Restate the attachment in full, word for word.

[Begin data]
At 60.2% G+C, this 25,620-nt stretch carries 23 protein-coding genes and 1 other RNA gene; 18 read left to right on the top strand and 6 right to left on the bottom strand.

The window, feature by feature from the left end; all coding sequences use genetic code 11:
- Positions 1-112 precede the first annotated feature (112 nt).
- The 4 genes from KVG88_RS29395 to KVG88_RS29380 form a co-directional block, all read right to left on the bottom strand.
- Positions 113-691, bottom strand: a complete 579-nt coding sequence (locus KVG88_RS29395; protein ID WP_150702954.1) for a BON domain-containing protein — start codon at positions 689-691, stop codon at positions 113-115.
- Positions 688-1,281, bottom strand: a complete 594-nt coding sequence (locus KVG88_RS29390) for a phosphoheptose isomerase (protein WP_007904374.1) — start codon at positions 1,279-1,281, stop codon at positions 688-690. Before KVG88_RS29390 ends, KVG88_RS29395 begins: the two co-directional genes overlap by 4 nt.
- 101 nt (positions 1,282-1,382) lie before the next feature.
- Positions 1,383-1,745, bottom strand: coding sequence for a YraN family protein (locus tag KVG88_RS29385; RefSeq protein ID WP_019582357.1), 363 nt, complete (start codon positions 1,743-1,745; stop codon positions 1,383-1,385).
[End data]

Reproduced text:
At 60.2% G+C, this 25,620-nt stretch carries 23 protein-coding genes and 1 other RNA gene; 18 read left to right on the top strand and 6 right to left on the bottom strand.

The window, feature by feature from the left end; all coding sequences use genetic code 11:
- Positions 1-112 precede the first annotated feature (112 nt).
- The 4 genes from KVG88_RS29395 to KVG88_RS29380 form a co-directional block, all read right to left on the bottom strand.
- Positions 113-691, bottom strand: a complete 579-nt coding sequence (locus KVG88_RS29395; protein ID WP_150702954.1) for a BON domain-containing protein — start codon at positions 689-691, stop codon at positions 113-115.
- Positions 688-1,281, bottom strand: a complete 594-nt coding sequence (locus KVG88_RS29390) for a phosphoheptose isomerase (protein WP_007904374.1) — start codon at positions 1,279-1,281, stop codon at positions 688-690. Before KVG88_RS29390 ends, KVG88_RS29395 begins: the two co-directional genes overlap by 4 nt.
- 101 nt (positions 1,282-1,382) lie before the next feature.
- Positions 1,383-1,745, bottom strand: coding sequence for a YraN family protein (locus tag KVG88_RS29385; RefSeq protein ID WP_019582357.1), 363 nt, complete (start codon positions 1,743-1,745; stop codon positions 1,383-1,385).